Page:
How to peer review

Author tutorials 

For science to progress, research methods and findings need to be closely examined and verified, and from them a decision on the best direction for future research is made. After a study has gone through peer review and is accepted for publication, scientists and the public can be confident that the study has met certain standards, and that the results can be trusted.

What you will get from this course

When you have completed this course and the included quizzes, you will have gained the skills needed to evaluate another researcher’s manuscript in a way that will help a journal Editor make a decision about publication. Additionally, having successfully completed the quizzes will let you demonstrate that competence to the wider research community

How the peer review process works

Journals use peer review to both validate the research reported in submitted manuscripts, and sometimes to help inform their decisions about whether or not to publish that article in their journal. 

If the Editor does not immediately reject the manuscript (a “desk rejection”), then the editor will send the manuscript to two or more experts in the field to review it. The experts—called peer reviewers—will then prepare a report that assesses the manuscript, and return it to the editor. After reading the peer reviewer's report, the editor will decide to do one of three things: reject the manuscript, accept the manuscript, or ask the authors to revise and resubmit the manuscript after responding to the peer reviewers’ feedback. If the authors resubmit the manuscript, editors will sometimes ask the same peer reviewers to look over the manuscript again to see if their concerns have been addressed. This is called re-review.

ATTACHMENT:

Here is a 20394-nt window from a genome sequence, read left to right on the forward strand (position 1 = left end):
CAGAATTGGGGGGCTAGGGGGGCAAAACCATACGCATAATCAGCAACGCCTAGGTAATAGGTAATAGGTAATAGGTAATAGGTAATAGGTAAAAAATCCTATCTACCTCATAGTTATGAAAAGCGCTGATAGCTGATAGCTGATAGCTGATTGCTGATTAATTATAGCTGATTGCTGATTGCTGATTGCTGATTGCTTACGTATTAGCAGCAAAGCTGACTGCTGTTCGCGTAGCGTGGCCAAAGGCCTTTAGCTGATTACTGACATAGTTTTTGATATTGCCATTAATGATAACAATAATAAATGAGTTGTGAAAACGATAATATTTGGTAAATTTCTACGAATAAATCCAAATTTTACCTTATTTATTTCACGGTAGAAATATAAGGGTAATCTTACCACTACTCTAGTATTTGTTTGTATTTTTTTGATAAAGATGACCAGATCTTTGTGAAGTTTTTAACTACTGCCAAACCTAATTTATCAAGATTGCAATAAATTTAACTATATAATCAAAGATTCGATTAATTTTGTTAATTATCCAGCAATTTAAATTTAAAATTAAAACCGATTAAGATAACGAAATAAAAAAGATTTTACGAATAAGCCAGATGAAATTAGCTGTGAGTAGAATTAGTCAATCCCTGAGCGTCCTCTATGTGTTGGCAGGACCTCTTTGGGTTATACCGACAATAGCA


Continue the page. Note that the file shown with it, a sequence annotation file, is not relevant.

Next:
Some of the problems that peer reviewers may find in a manuscript include errors in the study’s methods or analysis that raise questions about the findings, or sections that need clearer explanations so that the manuscript is easily understood. From a journal editor’s point of view, comments on the importance and novelty of a manuscript, and if it will interest the journal’s audience, are particularly useful in helping them to decide which manuscripts to publish.

Will the authors know I am a reviewer? Will I know who the authors are? 

Traditionally, peer review worked in a way we now call “closed,” where the editor and the reviewers knew who the authors were, but the authors did not know who the reviewers were. In recent years, however, many journals have begun to develop other approaches to peer review. These include: